The AHRA prohibits creation or transplantation of a human clone (s. 5[a]), defined as "an embryo that, [due to] the manipulation of human reproductive material or an in vitro embryo, contains a diploid set of chromosomes obtained from a single – living or deceased – human being, foetus or embryo" (s. 3). The AHRA defines a chimera as "(a) an embryo into which a cell of any non-human life form has been introduced; or (b) an embryo that consists of cells of more than one embryo, foetus or human being" (s. 3), and prohibits creation of a chimera and transplant of a chimera into a human or animal (s. 5[i]). Given that the definition of embryo in the AHRA captures only human organisms, the AHRA's prohibitions regarding chimeras do not extend to transplantation of human cells into non-human embryos and animals. The TCPS permits grafting of human stem cells into non-human animals after birth (with conditions) but does not allow pluripotent human stem cells to be combined with non-human embryos or fetuses (Article 12.10). These prohibitions limit research into the development of human organs and the developmental origins of human disease.
Ascertaining what degree of chimerism, if any, may be acceptable to Canadians is complex and requires both education and consultation. The Interagency Advisory Panel on Research Ethics (PRE), which is responsible for developing, interpreting and implementing the TCPS, has relevant expertise in this regard. PRE could lead such an engagement exercise and consider afresh the TCPS policy on research involving the introduction of human pluripotent cells into non-human embryos or fetuses, in line with the guiding principles outlined above.
We suggest it is appropriate to separate basic research activities from clinical research and practice involving human reproduction, as they raise different issues and would benefit from separate governance schemes. Such a separation would allow for strict restrictions to remain with respect to clinical reproductive use while leaving room for broader allowances for research uses, and would be consistent with similar international approaches (ISSCR 2016). In line with this recommendation, the use for research purposes of human embryos created by cloning techniques, such as by somatic cell nuclear transfer, should be permitted, subject to strict monitoring and ethical oversight.
Regulating continually evolving and socially controversial fields of science such as stem cell research can be challenging. Hard law approaches are often ill-suited to the task given their inflexible and entrenched nature. Law and policy instruments that leave greater room for public collaboration, engagement and regular evaluation and updating offer considerable advantages for emerging areas of bioscience (Nichol et al. 2017). Criminal law is the most coercive instrument available to the state and should be reserved for the gravest of harms. It is not, we suggest, a suitable tool for regulating the avenues of research currently captured by the AHRA. We recognize that revising, amending and repealing the AHRA in whole or in part will require considerable time, effort and resources, as well as both public and political support. However, we suggest this task cannot be avoided any longer.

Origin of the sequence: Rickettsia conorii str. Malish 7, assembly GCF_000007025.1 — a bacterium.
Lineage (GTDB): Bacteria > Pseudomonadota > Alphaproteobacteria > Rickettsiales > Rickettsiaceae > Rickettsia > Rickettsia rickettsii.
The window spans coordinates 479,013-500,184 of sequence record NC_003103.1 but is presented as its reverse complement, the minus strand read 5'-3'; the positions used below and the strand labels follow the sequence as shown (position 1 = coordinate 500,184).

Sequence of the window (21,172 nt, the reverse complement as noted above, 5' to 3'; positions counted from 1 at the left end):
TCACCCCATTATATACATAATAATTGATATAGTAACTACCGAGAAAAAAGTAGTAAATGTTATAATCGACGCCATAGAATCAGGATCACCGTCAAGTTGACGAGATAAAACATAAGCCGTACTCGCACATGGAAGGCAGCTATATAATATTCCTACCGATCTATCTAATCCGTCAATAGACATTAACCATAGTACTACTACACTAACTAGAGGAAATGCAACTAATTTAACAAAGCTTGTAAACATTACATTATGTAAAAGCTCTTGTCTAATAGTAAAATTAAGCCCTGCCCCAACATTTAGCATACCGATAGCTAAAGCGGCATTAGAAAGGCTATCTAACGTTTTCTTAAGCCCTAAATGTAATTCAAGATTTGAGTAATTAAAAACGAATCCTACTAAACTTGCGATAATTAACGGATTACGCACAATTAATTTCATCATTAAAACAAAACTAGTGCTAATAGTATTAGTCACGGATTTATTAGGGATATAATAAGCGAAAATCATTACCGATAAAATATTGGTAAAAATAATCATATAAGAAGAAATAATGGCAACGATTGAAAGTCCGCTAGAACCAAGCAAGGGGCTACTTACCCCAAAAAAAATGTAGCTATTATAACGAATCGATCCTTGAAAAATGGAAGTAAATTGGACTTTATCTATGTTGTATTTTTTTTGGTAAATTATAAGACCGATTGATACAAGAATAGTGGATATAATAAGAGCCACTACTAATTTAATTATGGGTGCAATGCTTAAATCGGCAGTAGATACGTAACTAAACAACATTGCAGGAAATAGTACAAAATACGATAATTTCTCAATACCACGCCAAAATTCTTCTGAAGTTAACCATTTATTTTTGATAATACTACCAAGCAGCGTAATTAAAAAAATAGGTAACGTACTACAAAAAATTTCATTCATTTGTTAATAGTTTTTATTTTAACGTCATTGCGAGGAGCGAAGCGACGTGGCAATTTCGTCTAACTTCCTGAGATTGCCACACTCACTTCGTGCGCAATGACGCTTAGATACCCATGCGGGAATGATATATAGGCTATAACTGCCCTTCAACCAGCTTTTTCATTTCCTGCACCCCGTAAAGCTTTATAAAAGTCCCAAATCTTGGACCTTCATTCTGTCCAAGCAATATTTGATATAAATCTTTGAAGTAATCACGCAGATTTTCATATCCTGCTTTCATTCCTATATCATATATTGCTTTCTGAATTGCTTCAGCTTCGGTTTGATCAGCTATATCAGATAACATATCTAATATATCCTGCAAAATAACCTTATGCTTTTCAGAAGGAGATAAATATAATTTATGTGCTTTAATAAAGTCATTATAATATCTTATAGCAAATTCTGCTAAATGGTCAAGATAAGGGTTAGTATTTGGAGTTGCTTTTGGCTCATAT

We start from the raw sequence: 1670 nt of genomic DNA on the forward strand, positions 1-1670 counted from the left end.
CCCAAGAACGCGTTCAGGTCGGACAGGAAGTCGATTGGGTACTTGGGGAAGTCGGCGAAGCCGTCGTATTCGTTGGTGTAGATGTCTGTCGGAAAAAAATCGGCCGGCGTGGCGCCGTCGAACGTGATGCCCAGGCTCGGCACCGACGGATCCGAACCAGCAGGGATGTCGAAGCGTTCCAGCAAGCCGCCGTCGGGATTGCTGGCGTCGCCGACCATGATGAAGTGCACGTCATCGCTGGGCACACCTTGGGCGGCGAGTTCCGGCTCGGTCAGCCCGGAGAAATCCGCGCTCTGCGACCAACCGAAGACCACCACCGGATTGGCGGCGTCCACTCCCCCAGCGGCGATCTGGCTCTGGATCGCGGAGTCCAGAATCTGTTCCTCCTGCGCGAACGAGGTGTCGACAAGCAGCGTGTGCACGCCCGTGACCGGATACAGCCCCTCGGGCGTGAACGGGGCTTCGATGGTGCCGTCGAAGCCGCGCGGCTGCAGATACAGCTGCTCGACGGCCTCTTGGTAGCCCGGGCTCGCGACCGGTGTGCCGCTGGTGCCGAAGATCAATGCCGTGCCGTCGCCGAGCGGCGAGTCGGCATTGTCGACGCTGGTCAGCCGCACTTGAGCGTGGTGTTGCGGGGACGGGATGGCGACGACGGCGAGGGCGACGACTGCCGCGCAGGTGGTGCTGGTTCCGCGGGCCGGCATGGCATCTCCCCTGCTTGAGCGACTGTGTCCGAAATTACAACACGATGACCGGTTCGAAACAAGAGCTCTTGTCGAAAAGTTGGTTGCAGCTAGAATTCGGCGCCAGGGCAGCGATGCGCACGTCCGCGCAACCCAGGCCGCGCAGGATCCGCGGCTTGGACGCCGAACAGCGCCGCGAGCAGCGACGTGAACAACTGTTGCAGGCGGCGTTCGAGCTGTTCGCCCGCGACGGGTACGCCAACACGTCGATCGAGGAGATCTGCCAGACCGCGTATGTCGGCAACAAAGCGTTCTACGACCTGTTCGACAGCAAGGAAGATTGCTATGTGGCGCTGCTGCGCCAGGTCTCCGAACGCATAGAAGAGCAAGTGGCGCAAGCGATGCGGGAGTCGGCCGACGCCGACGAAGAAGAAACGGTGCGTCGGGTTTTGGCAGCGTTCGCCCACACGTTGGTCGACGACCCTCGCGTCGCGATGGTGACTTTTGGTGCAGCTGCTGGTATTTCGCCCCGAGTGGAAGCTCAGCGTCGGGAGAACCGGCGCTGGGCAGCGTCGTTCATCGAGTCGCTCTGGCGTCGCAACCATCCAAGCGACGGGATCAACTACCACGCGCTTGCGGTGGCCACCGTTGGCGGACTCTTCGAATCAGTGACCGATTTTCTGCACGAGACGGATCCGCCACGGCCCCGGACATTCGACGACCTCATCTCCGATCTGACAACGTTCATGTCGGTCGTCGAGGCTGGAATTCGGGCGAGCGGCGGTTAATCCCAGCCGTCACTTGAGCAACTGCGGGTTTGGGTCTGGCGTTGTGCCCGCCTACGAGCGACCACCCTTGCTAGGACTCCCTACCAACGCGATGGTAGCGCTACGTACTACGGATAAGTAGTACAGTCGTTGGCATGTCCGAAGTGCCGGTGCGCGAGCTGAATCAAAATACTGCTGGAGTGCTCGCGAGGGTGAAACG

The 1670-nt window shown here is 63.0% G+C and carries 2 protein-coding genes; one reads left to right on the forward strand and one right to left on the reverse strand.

Recherche sur l'embryon et le matériel reproductif humains: examen des lois et politiques canadiennes
La recherche utilisant des embryons et du matériel reproductif humains, notamment la recherche sur certaines formes de cellules souches ainsi que la recherche génétique, constitue un secteur qui progresse rapidement et dont la pertinence clinique est démontrée. Face à l'émergence de nouvelles applications dans ce domaine, il est urgent d'examiner le cadre politique actuellement en vigueur au Canada. En s'appuyant sur les fruits d'un atelier qui réunissait des spécialistes en éthique, en droit, en politiques, en science et en recherche clinique, nous présentons une série de recommandations dont l'objectif est d'éclairer et de soutenir les politiques de santé et la prise de décisions liées à la gouvernance dans ce domaine. Avec une approche pragmatique et basée sur des principes, le Canada peut continuer d'assurer un leadership à l'échelle mondiale dans ce domaine de même que faire progresser, à long terme, la santé et le bien-être des Canadiens.